The show began with an introduction by Wayne Sleep.  I was surprised to see how small he is in real life

The first act included
  • the second movement pas de deux from Concerto,
  • a piece enitled simply New Work
  • the White Swan pas de deux, 
  • Quizas
  • Aeternum pas de deux and 
  • Voices of Spring.  
I shan't go into detail about every piece of the programme, but will instead talk about the pieces that have stuck in my mind since Sunday night.
Quizas was a new piece choreographed by Will Tuckett, to the track of the same name by Nat King Cole and Shigeru Umebayashi. It was performed by Laura Morera and Ricardo Cervera. It has a very latin vibe to it but was still balletic.  I truly found myself falling in love with it. I just wanted to get up and dance with them. It looked so incredibly fun! And, of course, effortless, much to the credit of the dancers.

Ashton's Voices of Spring was performed by Yuhui Choe and recently promoted Alexander Campbell. It was so beautiful to watch. It left me feeling like I was dreaming at the end of the act!

The second act opened with a musical medley of songs from Les Miserables and West Side Story performed by Leeds Youth Opera.

Act two included
  • Debussy's Clair de Lune performed by Edward Watson,
  • Christopher Wheeldon's Within the Golden Hour pas de deux,
  • Asphodel Meadows - second movement pas de deux
  • Northern Ballet's 1984 by Jonathan Watkins- the final pas de deux
  • Steven McRae's famous tap piece Czardas
  • Meditation from Thais pas de deux, and 
  • Le Corsaire - pas de deux.
Clair de Lune was one of my favourite performances of the whole night. It was very simple and elegant. Watson executed the most incredible attitude turns (believe me when I say from my own experience they're hard). His ending position which was a plié in second, left Erin and me breathless for he did not move at all - for what seemed like forever. Not even shaking!

Czardas by Steven McRae was so much fun. He was accompanied on the stage with violinist Vasko Vassilev. Both artists were truly incredible to watch.  I would love to watch this over again and again.*

Le Corsaire pas de deux was performed by Akane Takada and Benjamin Ella. Akane did all 32 fouette turns perfectly and Benjamin flew across the stage with his incredible jumps. It was a truly a delight to watch. It left the audience on such a high note!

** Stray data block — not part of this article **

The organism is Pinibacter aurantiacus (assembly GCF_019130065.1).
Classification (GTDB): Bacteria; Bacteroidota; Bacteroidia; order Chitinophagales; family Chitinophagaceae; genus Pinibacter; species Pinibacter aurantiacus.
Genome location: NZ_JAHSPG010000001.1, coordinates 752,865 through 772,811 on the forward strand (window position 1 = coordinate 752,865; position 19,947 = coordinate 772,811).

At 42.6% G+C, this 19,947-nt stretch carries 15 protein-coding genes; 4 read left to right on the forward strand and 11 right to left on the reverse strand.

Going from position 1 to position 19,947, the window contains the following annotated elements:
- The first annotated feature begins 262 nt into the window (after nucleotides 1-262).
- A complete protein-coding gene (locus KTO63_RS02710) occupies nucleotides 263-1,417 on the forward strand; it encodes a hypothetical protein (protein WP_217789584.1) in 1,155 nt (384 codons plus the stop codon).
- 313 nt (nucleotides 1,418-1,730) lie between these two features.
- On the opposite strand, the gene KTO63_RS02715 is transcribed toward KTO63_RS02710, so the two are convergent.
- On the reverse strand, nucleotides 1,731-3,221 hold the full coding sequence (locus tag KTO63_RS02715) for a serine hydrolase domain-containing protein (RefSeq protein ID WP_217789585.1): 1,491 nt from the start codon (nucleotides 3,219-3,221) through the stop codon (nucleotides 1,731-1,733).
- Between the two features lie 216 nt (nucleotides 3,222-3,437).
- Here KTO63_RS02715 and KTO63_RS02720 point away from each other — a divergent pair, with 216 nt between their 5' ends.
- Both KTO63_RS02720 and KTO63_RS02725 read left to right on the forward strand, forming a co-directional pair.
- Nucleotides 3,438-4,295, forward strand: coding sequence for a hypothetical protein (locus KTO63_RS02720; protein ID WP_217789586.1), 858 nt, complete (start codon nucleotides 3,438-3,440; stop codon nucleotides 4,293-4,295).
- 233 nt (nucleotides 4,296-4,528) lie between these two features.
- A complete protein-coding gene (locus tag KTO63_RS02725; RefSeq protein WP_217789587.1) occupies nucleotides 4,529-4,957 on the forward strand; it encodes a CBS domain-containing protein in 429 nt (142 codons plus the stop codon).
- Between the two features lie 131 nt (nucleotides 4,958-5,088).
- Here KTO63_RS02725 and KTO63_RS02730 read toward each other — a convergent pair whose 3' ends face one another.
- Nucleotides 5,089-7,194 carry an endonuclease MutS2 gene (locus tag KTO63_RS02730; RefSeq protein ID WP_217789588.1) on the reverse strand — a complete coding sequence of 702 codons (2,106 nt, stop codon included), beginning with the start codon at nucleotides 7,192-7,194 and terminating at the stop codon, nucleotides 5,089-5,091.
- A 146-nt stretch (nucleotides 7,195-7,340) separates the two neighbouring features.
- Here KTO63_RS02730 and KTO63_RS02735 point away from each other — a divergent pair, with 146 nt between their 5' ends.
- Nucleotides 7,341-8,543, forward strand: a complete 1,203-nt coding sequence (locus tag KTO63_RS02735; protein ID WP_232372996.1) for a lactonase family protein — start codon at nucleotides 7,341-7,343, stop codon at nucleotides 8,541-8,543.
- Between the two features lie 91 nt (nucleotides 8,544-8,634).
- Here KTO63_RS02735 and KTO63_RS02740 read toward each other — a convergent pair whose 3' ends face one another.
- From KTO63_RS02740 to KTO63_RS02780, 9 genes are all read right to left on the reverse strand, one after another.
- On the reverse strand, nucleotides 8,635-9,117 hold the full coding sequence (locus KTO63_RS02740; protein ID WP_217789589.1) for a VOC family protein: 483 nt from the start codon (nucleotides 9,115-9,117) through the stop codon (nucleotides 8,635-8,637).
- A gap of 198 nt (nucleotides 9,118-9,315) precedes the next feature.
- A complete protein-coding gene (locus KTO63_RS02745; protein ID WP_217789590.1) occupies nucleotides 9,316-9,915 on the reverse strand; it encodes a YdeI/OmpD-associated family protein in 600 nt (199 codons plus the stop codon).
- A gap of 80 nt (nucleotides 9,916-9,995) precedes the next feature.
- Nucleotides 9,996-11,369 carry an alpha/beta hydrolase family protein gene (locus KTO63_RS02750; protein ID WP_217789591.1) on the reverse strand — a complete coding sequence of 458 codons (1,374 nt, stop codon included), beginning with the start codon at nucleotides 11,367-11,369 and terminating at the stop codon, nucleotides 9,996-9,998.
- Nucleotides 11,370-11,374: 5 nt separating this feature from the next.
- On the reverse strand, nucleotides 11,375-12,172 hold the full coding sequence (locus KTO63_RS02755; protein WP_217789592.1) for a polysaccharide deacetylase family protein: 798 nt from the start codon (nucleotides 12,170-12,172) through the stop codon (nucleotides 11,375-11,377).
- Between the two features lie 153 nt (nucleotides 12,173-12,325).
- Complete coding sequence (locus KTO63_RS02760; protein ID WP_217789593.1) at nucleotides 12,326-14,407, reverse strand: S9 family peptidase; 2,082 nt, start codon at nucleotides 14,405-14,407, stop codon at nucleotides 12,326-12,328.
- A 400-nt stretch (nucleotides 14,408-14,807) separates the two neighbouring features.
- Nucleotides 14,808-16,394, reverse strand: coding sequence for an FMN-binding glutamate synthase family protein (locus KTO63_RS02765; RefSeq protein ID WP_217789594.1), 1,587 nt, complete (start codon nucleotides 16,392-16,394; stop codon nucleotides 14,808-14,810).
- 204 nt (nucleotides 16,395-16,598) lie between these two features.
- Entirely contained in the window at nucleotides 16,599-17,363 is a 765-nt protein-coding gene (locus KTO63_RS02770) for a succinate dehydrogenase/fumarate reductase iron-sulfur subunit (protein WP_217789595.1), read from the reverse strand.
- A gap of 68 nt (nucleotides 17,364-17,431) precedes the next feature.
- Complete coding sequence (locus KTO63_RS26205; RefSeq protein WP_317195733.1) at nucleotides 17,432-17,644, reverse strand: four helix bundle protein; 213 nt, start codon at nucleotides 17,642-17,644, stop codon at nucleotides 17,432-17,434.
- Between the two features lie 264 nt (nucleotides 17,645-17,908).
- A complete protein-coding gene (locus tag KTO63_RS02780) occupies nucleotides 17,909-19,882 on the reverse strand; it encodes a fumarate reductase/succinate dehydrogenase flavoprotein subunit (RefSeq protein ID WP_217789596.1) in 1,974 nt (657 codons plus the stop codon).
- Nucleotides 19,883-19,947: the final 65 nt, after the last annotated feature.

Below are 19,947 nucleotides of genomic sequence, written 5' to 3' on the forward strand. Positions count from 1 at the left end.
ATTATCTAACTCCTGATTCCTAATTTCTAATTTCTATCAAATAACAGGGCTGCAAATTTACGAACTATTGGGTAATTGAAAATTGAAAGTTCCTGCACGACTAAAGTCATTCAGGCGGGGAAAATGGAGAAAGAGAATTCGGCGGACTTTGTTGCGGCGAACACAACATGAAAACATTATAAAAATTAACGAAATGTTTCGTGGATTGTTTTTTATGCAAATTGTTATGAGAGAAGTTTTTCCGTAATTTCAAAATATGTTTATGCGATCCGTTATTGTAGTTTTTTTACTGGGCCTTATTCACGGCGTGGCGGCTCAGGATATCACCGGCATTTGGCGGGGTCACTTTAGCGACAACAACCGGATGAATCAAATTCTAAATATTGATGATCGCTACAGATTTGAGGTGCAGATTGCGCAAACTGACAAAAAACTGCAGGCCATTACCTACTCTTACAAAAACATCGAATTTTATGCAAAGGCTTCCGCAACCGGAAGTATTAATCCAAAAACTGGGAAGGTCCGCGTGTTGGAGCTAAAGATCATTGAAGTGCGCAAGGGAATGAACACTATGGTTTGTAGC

Finally, the night concluded with a thank you from Wayne Sleep and Emma Maguire (the daughter of the late Ann Maguire and event organiser) followed by, of course. the curtain call. each of the performers was given a single red rose.  I was left feeling overwhelmed and happy to have watched such a wonderful night of performances.

Myself with Edward Watson
Erin with Alexander Campbell

The night, however, did not end there for Erin and I decided to go to the stage door after the performance. We were fortunate enough to meet Alexander Campbell, Steven McRae, Fumi Kaneko and Edward Watson. All of whom were lovely, and we had enjoyable conversations with them. We found out that the stage was raked, which made us gasp even more. We sadly did not meet any of the other artists due to having to catch a train back to Huddersfield from Leeds and it was quite late. But I still cannot believe we met some of our absolute favourite dancers, let alone watched them perform. It will be a night I will remember for the rest of my life!

Amelia x

* You can.  He performed it on World Ballet Day and a video of his performance is right here (Ed).

Monday, 4 September 2017

Shanghai Ballet - "The Greatest Swan Lake in the World"


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Shanghai Ballet Swan Lake, Theater Carré, Amsterdam, Wed 30 Aug 2017.

Remco Van Grevenstein 

Last Wednesday. I saw Swan Lake for the first time on stage. I had seen it a couple of times before on YouTube and other sites with performances by the Kirov (Mariinsky) Ballet and the Paris Opera Ballet. This was also the first time I had sees a ballet company from China. It was fabulous. It was billed as the ''Greatest Swan Lake in the World'' and with 48 swan's it was pretty big. If you have ever been to the Carré Theatre you will know that the stage is not as big as those of most Opera Houses, but they somehow made it work.

With 48 swans as well as Princess Odette and Baron von Rothbart on stage, there were a lot of people. Choreographer Derek Deane made it possible. Perhaps they should have called this ballet Swan Sea - but who is counting?

The role of Odette/Odile was danced by Qi Bingxue. According to an interview on Dutch TV, this was the first time that she had danced in this ballet as a principal dancer. She did a great job. The role of Siegfried was danced by Wu Husheng. While I think he is a good dancer, I did not like his hesitation in the PDD.  His dance did not seem to flow. The rhythm was staccato: move - break - move - break. I did not appreciate that.*

What I did like at the end was the standing ovation for the corps de ballet. It was the first time that I had seen that in a ballet or indeed any other show. After the whole company had appeared on stage the principals stepped aside so that the corps could receive their own standing ovation.  Indeed the public clapped even harder for them.